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What are the differences between the UK and US college systems?

In Singapore’s international school setting, many families consider universities in both the UK and the US. At UWCSEA, 55-65 percent of the graduating class go on to university in either the US or the UK – despite the fact that just under 30 percent of them holds a passport from either country. In order to leave their options open (or hedge their bets!)  a reasonable percentage apply to university in both countries. According to the school’s university advisory team, this is not an unusual situation in international schools.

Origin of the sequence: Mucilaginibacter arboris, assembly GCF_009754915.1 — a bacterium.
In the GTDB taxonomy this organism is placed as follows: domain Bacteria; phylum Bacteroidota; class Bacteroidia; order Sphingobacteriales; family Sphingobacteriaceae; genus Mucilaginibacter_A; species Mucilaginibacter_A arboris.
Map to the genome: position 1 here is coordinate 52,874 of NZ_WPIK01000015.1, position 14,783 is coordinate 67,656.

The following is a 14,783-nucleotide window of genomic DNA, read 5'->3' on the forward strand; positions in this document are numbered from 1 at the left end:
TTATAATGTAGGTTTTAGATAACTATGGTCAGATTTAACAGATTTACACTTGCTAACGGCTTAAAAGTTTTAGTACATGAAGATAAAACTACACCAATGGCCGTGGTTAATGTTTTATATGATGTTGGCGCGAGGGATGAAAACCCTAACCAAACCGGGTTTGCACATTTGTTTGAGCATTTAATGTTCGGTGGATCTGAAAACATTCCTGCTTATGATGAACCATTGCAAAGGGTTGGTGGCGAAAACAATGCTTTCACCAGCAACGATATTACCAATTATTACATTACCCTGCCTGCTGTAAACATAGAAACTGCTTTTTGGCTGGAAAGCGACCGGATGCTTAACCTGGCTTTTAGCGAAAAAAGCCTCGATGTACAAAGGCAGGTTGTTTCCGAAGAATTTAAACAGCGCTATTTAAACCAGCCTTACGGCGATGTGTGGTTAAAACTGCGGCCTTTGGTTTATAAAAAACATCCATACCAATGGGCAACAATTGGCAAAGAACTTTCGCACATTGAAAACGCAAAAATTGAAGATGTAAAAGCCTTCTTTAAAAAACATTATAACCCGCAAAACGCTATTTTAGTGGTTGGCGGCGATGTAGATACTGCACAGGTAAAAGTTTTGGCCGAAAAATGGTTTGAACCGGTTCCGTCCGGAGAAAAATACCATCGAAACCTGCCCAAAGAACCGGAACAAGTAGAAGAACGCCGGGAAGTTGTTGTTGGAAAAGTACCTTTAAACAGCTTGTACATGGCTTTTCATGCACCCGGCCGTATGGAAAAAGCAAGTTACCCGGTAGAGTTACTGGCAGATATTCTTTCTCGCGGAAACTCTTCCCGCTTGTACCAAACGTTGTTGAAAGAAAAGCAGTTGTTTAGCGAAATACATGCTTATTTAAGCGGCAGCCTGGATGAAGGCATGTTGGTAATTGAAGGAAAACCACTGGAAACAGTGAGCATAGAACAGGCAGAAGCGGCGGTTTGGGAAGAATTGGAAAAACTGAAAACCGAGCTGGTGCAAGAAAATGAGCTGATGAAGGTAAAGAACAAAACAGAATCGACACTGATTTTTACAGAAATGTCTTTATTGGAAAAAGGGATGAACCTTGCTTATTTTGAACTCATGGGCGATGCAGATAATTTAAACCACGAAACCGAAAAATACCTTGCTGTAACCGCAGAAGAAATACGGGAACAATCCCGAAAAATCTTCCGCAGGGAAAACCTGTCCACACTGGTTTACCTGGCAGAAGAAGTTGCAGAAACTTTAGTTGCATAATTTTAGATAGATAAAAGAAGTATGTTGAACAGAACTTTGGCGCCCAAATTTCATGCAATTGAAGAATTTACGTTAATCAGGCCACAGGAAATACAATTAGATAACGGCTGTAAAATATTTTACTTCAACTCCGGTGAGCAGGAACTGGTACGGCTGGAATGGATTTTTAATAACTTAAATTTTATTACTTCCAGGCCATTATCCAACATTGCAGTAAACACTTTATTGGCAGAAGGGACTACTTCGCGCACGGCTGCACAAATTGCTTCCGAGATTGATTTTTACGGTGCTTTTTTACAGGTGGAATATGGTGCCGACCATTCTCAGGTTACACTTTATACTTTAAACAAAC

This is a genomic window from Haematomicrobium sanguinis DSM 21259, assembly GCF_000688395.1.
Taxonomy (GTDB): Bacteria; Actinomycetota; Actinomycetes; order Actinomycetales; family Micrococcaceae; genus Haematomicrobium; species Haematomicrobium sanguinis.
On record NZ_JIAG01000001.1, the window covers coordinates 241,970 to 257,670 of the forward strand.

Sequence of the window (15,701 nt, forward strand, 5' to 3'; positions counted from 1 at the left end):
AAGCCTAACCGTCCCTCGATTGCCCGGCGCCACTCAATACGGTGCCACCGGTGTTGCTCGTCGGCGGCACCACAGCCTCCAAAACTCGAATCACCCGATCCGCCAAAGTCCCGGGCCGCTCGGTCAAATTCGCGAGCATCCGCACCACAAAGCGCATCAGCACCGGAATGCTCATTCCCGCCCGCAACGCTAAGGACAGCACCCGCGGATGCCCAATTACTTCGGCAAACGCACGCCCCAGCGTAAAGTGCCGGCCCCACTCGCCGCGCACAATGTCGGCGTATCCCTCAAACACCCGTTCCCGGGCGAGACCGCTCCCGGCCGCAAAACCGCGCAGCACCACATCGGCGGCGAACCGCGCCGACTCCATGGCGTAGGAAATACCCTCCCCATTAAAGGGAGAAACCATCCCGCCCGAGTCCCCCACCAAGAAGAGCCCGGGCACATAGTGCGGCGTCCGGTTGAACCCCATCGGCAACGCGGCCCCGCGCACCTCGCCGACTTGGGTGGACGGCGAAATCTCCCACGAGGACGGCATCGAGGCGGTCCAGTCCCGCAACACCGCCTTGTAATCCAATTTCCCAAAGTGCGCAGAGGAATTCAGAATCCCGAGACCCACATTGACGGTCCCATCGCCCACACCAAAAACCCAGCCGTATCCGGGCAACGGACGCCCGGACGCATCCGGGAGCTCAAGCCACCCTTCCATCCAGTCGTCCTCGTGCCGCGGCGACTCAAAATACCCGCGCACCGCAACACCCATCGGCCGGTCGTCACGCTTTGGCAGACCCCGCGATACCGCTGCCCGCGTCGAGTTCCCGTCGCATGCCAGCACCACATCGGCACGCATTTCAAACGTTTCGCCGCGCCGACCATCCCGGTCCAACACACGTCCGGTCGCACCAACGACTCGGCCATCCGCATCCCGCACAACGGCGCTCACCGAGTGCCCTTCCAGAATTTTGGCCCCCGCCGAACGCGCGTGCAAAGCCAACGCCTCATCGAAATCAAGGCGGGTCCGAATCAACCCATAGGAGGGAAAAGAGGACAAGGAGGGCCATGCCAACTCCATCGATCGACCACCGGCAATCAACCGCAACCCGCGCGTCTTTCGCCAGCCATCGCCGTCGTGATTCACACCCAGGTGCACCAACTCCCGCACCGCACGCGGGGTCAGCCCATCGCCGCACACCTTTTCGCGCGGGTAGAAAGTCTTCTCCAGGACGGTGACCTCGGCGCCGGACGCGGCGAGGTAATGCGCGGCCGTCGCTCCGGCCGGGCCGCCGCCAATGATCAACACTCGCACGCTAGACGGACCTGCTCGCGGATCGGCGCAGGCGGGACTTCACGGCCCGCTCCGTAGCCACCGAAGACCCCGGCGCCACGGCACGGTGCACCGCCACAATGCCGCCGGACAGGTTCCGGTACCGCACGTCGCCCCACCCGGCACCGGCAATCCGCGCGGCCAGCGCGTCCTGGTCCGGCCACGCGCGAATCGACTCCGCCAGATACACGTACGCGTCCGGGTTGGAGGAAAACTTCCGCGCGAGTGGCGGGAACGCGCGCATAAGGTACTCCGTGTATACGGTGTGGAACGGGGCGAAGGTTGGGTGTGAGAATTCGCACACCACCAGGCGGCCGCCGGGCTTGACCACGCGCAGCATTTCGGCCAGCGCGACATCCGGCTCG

We hear from the UWCSEA’s team of university advisors about the major differences between the two systems, and ask them to debunk some of the myths and misconceptions.

UWCSEA Singapore
At UWCSEA, 55-65 percent of the graduating class go on to university in either the US or the UK.

What are the main differences between the two systems?

1. Commitment to course of study

In the UK, university applications are subject specific. This means that a student applies for entry into a specific course. If your child is UK-bound, they will need to have a good idea of the direction they would like to head in by the end of Grade 11 (Year 12) or the beginning of Grade 12 (Year 13) at the very latest.

At US universities, in most cases students apply for a place at the university, rather than in a specific course, and it is perfectly acceptable to arrive on campus without a clear idea about what they would like to specialise or “major” in.

2. Professional and specialised degrees are uncommon in US